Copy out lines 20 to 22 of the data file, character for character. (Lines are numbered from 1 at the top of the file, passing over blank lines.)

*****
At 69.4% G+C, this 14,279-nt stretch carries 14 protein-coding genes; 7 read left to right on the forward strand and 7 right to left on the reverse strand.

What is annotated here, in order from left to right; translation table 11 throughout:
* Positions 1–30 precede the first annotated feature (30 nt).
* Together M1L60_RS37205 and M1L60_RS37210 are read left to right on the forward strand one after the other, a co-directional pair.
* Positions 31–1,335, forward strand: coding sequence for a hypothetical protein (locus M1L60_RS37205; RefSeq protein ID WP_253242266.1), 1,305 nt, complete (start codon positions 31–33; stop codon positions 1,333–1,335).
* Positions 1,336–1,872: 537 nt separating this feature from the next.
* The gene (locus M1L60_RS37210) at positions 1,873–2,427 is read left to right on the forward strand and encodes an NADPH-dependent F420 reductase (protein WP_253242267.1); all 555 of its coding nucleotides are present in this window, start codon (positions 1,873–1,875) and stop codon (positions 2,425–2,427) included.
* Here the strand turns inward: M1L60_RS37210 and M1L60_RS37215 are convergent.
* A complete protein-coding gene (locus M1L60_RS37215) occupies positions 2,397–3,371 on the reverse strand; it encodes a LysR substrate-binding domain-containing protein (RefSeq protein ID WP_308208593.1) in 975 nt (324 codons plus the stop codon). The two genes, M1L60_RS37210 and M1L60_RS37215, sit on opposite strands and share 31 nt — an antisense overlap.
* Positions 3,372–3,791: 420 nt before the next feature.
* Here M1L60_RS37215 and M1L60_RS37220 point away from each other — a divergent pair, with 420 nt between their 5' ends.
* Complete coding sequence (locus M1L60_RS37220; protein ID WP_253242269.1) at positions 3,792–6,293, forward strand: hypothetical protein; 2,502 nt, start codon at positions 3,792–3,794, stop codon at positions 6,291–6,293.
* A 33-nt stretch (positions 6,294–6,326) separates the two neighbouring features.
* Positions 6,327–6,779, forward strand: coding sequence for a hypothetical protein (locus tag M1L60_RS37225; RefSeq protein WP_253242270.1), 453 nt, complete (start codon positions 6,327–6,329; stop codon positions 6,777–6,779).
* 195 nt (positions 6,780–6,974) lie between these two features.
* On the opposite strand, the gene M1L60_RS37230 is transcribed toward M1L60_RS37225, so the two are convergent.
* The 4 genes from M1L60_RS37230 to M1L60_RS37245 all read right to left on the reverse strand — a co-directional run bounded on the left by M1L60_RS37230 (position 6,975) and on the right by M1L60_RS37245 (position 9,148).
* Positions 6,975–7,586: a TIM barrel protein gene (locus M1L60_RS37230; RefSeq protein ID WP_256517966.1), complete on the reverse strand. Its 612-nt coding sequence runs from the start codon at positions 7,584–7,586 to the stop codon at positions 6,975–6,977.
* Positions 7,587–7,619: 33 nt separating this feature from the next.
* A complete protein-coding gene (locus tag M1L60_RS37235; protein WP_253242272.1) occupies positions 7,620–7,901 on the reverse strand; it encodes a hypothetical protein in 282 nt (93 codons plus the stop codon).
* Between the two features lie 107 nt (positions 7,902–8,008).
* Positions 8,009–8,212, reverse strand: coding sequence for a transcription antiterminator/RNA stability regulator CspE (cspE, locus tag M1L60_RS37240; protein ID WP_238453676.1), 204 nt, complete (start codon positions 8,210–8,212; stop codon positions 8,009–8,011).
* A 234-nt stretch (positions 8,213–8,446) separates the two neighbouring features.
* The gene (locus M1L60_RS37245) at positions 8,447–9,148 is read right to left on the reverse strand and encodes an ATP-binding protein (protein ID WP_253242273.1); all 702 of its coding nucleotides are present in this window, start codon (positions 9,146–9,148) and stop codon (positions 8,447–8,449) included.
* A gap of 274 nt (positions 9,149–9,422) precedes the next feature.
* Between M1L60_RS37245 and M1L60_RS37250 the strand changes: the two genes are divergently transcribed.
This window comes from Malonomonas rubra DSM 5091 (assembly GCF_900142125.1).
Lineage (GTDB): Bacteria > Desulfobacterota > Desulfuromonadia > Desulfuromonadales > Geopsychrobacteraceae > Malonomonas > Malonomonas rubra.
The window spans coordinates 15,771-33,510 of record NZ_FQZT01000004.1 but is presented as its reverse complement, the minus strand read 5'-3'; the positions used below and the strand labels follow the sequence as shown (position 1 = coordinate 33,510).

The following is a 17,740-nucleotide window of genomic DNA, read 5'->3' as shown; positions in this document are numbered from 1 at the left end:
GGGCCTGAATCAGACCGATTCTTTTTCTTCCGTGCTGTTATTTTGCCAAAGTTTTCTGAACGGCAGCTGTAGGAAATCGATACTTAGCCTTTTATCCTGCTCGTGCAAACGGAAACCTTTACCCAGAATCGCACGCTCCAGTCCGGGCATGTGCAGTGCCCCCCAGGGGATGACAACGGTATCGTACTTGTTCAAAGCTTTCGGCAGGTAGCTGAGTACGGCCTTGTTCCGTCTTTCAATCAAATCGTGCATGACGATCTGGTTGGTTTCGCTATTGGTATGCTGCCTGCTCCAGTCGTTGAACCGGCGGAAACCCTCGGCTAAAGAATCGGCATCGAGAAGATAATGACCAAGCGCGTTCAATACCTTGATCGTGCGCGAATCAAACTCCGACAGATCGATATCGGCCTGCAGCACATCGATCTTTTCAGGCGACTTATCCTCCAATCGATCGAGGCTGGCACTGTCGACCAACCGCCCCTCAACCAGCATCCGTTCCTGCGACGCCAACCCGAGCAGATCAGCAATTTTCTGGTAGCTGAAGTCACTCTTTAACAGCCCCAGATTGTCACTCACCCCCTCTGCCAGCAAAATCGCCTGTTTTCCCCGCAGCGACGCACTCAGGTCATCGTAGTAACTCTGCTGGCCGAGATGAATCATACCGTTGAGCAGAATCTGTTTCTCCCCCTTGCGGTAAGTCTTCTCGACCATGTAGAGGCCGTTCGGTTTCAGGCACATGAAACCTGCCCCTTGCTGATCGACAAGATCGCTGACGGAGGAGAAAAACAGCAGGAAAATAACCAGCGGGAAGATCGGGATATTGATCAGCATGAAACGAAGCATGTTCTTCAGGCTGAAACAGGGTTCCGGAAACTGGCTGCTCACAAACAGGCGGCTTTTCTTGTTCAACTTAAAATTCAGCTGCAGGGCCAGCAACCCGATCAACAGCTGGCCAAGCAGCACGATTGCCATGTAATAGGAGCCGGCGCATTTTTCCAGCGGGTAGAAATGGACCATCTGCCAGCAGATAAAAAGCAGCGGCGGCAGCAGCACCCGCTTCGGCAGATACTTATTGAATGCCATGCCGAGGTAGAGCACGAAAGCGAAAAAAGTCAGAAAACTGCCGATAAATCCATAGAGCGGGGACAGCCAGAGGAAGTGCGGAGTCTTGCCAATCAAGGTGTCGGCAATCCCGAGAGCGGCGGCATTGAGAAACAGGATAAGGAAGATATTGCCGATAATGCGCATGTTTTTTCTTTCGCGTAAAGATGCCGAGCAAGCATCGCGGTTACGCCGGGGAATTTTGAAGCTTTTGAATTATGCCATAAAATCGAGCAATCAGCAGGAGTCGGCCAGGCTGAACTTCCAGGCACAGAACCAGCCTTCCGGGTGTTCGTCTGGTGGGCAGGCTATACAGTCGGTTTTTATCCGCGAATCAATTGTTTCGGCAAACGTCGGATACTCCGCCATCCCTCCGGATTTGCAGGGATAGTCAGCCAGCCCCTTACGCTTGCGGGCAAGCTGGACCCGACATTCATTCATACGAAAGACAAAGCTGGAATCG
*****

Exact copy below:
* A complete protein-coding gene (locus tag M1L60_RS37235; protein WP_253242272.1) occupies positions 7,620–7,901 on the reverse strand; it encodes a hypothetical protein in 282 nt (93 codons plus the stop codon).
* Between the two features lie 107 nt (positions 7,902–8,008).
* Positions 8,009–8,212, reverse strand: coding sequence for a transcription antiterminator/RNA stability regulator CspE (cspE, locus tag M1L60_RS37240; protein ID WP_238453676.1), 204 nt, complete (start codon positions 8,210–8,212; stop codon positions 8,009–8,011).